The 2015 Asia Tax Comparator

Published: December 2014

In this issue of Asia Briefing, we compare and contrast the most relevant tax laws applicable for businesses with a presence in Asia. We analyze the different tax rates of 13 jurisdictions in the region, including India, China, Hong Kong, and the 10 member states of ASEAN, which consists of Brunei, Cambodia, Indonesia, Laos, Malaysia, Myanmar, the Philippines, Singapore, Thailand and Vietnam. We also take a look at some of the most important compliance issues that businesses should be aware of, and conclude by discussing some of the most important tax and finance concerns companies will face when entering Asia.

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In this issue:

  • An Introduction to Taxation in Asia
  • Analysis of Asia’s Tax Rates
  • Individual Income Tax Across Asia
  • Handling Cross Border Tax & Finance in Asia 

For foreign companies, deciding where to establish a direct presence in Asia can be a difficult process. Where once only a handful of the region’s nations fit the bill of being simultaneously inexpensive, safe and appropriate for foreign direct investment (FDI), now a number of other countries are shortening the gap between themselves and the region’s biggest economies. In particular, India appears on course to rival its neighbor China as a destination for FDI, and a number of the smaller economies in the Association of Southeast Asian Nations (ASEAN) are growing at a faster pace than ever before.

For these reasons, businesses must keep up-to-date with the numerous tax systems of the region. The tax laws of Asia, although connected to a certain extent through the region’s various double taxation agreements (DTAs), can vary dramatically from nation to nation. Understanding them can therefore help inform which of the region’s nations best suits a particular business operation.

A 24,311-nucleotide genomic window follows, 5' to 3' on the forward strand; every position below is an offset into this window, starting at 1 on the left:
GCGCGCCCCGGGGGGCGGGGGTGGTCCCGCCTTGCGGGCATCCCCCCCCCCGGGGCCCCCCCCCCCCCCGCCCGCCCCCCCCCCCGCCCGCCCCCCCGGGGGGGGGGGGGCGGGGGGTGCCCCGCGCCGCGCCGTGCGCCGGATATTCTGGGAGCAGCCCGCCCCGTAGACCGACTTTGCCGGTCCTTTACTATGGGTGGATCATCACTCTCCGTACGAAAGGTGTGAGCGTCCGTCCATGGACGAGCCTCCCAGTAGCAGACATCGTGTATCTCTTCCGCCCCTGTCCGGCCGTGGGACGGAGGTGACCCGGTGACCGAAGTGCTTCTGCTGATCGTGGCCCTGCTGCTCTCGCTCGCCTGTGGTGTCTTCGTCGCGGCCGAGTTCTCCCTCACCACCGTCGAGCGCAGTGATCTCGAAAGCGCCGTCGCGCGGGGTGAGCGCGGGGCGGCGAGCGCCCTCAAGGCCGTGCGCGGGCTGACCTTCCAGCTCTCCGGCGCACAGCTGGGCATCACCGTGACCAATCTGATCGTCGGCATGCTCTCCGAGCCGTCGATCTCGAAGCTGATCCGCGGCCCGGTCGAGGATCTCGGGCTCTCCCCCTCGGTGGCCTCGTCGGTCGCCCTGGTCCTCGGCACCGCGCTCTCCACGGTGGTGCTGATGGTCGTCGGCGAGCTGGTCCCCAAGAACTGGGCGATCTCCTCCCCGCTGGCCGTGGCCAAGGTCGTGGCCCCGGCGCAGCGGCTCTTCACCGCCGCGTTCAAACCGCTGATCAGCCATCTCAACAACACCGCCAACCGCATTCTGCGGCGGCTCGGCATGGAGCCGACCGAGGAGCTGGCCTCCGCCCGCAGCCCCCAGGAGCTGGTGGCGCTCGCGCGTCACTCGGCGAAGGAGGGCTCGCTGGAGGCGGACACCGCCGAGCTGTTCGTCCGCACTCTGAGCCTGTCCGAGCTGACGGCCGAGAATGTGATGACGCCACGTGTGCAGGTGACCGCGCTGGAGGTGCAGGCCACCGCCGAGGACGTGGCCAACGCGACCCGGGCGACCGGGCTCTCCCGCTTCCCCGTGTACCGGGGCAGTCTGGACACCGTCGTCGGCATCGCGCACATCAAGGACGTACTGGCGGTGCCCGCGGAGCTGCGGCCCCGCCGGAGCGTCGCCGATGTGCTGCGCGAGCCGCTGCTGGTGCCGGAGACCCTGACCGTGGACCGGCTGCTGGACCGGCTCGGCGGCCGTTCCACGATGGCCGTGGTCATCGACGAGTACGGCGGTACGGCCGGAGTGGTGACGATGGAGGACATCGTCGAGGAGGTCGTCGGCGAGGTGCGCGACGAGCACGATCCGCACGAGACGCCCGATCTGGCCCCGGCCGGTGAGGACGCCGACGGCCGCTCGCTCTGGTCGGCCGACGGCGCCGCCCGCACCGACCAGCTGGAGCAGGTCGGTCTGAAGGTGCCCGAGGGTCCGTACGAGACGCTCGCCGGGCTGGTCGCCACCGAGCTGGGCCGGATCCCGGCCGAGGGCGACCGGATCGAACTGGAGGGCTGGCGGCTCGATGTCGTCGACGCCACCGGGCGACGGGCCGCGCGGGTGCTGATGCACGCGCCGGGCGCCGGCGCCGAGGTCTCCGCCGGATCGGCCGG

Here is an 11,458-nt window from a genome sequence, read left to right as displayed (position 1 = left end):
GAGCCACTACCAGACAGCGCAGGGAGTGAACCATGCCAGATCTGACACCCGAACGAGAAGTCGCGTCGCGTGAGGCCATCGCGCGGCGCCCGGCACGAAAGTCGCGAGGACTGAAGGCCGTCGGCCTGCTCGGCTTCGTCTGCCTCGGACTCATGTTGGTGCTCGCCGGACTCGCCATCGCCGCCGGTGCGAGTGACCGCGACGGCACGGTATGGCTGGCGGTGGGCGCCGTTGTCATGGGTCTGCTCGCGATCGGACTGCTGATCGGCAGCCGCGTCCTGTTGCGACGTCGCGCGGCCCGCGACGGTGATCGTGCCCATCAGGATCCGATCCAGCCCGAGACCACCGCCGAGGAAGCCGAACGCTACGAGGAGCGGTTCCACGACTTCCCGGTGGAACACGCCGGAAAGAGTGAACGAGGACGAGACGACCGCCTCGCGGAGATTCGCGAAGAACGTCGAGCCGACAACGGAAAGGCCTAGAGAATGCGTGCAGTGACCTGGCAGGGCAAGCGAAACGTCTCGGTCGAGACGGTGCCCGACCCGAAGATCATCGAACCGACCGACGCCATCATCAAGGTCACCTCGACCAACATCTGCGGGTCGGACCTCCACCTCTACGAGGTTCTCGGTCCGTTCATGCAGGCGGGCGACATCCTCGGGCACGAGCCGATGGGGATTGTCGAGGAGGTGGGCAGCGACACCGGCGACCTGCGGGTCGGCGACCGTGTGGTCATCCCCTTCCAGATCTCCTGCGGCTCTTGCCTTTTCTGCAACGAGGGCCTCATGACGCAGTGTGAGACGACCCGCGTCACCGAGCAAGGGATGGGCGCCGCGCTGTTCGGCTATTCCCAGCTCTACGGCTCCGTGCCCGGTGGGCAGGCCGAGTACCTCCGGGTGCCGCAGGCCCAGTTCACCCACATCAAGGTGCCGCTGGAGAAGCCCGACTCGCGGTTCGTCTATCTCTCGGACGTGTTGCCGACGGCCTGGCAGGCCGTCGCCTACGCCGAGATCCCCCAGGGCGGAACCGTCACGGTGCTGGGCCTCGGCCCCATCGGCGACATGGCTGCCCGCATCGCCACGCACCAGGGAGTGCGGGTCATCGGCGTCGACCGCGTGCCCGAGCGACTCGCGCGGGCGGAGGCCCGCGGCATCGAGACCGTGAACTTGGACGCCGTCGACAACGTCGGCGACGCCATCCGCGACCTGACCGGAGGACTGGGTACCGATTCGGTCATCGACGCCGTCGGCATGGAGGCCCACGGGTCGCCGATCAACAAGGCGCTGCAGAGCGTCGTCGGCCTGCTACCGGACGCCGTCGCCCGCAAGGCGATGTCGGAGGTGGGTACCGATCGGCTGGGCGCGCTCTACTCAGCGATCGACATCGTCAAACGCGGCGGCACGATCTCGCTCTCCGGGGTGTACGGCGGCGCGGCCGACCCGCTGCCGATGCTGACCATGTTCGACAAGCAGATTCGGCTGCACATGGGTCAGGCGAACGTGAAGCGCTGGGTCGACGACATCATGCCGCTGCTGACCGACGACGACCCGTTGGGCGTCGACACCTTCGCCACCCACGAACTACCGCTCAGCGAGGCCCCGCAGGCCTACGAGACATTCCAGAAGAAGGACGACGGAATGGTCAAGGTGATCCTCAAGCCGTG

In this issue of Asia Briefing, we compare and contrast the most relevant tax laws applicable for businesses with a presence in Asia. We analyze the different tax rates of 13 jurisdictions in the region, including India, China, Hong Kong, and the 10 member states of ASEAN, which consists of Brunei, Cambodia, Indonesia, Laos, Malaysia, Myanmar, the Philippines, Singapore, Thailand and Vietnam. We also take a look at some of the most important compliance issues that businesses should be aware of, and conclude by discussing some of the most important tax and finance concerns companies will face when entering Asia.

As the investor climate of Asia develops and its various rates of taxation continue to fluctuate, we hope that this issue of Asia Briefing can provide readers with a full understanding of the region’s current tax systems.

 


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